Is At-Home Detox Right for You?
In an at-home detox process, people with an addiction handle any symptoms of withdrawal as they appear, while they continue to live at home. It could be the right choice for people who are addicted to drugs that cause mild-to-moderate symptoms of withdrawal during recovery. For example, the U.S. National Library of Medicine reports that withdrawal symptoms attributed to opiates are uncomfortable, but they are not life-threatening. Most symptoms have passed within about a week. That being said, opiate withdrawal comes with severe cravings, so medical detox is often recommended.
For milder cases of addiction, uncomfortable symptoms like nausea, constipation, and sweating could be easily handled in an at-home situation with remedies like:
- Cool baths
- Clean sheets
- Over-the-counter medications
- Nutritional support
They may not require the big guns of medical monitoring and prescription assistance. They can be handled effectively at home.
But even when physical symptoms are not overwhelming, withdrawal can come with some severe cravings and psychiatric distress. People in withdrawal may feel as though they need drugs, right now, and they may need family support to get them through those cravings. Some people have that family support at home. If they do, they can lean on it during at-home withdrawal.
Similarly, some people have what clinicians call “distress tolerance.” This means they have the ability to accept the difficulties that happen to them without feeling the need to act upon them. For example, in a study in the journal Eating Behaviors, researchers report that people who tend to recover from eating difficulties have the ability to accept and manage difficulties. People who were higher on clinical scores were not able to do that. Instead, they tried to avoid what came.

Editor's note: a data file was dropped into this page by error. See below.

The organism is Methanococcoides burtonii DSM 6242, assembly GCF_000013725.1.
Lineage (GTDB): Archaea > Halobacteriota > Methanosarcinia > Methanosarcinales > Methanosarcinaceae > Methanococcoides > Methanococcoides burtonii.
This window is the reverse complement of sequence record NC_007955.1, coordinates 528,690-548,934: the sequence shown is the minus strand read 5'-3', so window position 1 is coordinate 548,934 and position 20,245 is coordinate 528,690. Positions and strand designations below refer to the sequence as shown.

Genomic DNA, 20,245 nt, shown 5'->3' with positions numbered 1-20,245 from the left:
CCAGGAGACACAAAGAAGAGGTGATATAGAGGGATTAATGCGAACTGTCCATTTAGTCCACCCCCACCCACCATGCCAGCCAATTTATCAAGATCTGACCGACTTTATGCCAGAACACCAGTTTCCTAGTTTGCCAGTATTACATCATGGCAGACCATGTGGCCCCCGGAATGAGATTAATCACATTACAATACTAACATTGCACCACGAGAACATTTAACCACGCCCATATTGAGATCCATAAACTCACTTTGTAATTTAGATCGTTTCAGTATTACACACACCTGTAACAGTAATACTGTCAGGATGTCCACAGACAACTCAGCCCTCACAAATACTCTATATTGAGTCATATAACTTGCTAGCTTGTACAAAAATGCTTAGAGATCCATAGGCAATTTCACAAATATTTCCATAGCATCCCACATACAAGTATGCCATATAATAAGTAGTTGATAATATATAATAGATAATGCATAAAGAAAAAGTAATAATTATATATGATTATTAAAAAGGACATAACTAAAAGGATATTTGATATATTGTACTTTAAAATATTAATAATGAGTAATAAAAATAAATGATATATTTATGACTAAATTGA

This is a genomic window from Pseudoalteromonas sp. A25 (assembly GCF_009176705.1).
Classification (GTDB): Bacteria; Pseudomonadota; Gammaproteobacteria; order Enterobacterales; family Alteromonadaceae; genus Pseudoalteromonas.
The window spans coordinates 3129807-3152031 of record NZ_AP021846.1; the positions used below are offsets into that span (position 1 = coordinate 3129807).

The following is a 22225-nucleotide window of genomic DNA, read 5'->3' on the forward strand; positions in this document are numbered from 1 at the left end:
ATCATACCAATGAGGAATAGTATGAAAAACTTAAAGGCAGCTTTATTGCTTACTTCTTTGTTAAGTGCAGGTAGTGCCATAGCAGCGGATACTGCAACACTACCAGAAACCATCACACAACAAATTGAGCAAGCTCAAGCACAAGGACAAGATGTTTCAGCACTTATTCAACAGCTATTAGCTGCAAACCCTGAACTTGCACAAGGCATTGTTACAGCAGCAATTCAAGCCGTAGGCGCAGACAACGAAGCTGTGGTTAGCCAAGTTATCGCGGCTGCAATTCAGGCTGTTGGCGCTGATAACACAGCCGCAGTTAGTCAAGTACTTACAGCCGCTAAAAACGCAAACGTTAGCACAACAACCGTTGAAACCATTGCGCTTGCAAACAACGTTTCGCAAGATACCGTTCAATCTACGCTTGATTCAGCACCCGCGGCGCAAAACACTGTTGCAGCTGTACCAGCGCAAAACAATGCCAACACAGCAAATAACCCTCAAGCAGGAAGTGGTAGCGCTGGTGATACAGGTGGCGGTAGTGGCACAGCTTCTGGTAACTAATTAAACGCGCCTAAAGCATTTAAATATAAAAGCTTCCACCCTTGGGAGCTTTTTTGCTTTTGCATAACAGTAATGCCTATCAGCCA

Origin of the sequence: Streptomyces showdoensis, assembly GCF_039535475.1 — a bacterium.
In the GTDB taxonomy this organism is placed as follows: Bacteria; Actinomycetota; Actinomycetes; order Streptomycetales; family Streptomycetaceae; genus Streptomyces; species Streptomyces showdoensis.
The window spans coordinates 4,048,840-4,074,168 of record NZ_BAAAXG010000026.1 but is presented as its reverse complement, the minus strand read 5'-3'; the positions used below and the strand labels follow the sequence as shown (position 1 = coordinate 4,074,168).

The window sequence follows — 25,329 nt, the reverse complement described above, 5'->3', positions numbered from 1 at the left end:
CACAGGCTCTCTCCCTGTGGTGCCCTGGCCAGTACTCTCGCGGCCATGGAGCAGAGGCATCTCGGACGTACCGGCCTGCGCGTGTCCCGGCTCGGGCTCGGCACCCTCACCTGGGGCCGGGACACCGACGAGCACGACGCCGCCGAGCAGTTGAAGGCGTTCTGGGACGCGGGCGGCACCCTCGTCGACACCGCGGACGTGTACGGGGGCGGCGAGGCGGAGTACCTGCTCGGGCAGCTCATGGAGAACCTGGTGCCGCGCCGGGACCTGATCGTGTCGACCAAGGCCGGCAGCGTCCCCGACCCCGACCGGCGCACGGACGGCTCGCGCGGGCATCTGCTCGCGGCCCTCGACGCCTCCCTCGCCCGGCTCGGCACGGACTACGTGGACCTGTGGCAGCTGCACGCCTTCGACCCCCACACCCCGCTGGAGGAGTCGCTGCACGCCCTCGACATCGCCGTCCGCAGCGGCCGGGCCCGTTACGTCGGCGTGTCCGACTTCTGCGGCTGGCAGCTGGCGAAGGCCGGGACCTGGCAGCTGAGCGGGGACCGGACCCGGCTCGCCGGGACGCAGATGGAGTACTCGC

People who choose an at-home detox will need the ability to deal with difficulties as they arise, because they will arise as detox moves forward. It will be part of the healing process.
It might be easier to deal with the distress if the addiction is new. As the National Institute on Drug Abuse points out, it takes time to develop an addiction. These issues do not develop overnight. People must move from experimenting with drugs, to using them often, to feeling unable to stop using them. The sooner a person intervenes in this process, the easier recovery might be, and that means the easier the detox process might be. Those who are new to drug use might find it easier to withdraw at home, simply because they do not have years of abuse behind them.
For those who do choose at-home detox, there is quite a bit of preparation involved. People will need to surround themselves with supervisors and supporters, and they will need to break ties with dealers and bad influences. Next, people will need to stock up on the medications and other tools they might need to stay comfortable during the transition. They will need to choose a spot for the detox that is safe, secure, and comfortable. It can take time to plan, and while costs are minimal, the stakes are high. There is no one to take responsibility if things go wrong.